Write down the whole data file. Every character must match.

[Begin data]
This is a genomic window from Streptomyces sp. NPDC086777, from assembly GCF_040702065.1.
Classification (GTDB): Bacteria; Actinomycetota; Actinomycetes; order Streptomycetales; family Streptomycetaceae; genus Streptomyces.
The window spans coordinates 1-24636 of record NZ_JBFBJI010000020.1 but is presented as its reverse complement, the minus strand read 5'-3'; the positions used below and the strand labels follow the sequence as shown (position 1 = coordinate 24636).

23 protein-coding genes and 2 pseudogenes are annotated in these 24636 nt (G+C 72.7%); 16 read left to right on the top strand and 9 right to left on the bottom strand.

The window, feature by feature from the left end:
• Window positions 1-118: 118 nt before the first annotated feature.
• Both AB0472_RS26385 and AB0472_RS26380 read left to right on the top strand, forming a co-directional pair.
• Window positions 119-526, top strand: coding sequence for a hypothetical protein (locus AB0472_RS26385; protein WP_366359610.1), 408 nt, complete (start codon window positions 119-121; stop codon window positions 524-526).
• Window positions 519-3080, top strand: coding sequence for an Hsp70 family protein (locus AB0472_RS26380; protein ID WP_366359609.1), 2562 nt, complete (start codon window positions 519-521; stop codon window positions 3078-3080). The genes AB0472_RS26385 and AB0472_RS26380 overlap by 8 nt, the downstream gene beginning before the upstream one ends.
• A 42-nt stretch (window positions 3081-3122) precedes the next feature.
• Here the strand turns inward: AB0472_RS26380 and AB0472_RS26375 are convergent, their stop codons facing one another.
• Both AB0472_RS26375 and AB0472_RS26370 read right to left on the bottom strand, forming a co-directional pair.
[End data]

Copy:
This is a genomic window from Streptomyces sp. NPDC086777, from assembly GCF_040702065.1.
Classification (GTDB): Bacteria; Actinomycetota; Actinomycetes; order Streptomycetales; family Streptomycetaceae; genus Streptomyces.
The window spans coordinates 1-24636 of record NZ_JBFBJI010000020.1 but is presented as its reverse complement, the minus strand read 5'-3'; the positions used below and the strand labels follow the sequence as shown (position 1 = coordinate 24636).

23 protein-coding genes and 2 pseudogenes are annotated in these 24636 nt (G+C 72.7%); 16 read left to right on the top strand and 9 right to left on the bottom strand.

The window, feature by feature from the left end:
• Window positions 1-118: 118 nt before the first annotated feature.
• Both AB0472_RS26385 and AB0472_RS26380 read left to right on the top strand, forming a co-directional pair.
• Window positions 119-526, top strand: coding sequence for a hypothetical protein (locus AB0472_RS26385; protein WP_366359610.1), 408 nt, complete (start codon window positions 119-121; stop codon window positions 524-526).
• Window positions 519-3080, top strand: coding sequence for an Hsp70 family protein (locus AB0472_RS26380; protein ID WP_366359609.1), 2562 nt, complete (start codon window positions 519-521; stop codon window positions 3078-3080). The genes AB0472_RS26385 and AB0472_RS26380 overlap by 8 nt, the downstream gene beginning before the upstream one ends.
• A 42-nt stretch (window positions 3081-3122) precedes the next feature.
• Here the strand turns inward: AB0472_RS26380 and AB0472_RS26375 are convergent, their stop codons facing one another.
• Both AB0472_RS26375 and AB0472_RS26370 read right to left on the bottom strand, forming a co-directional pair.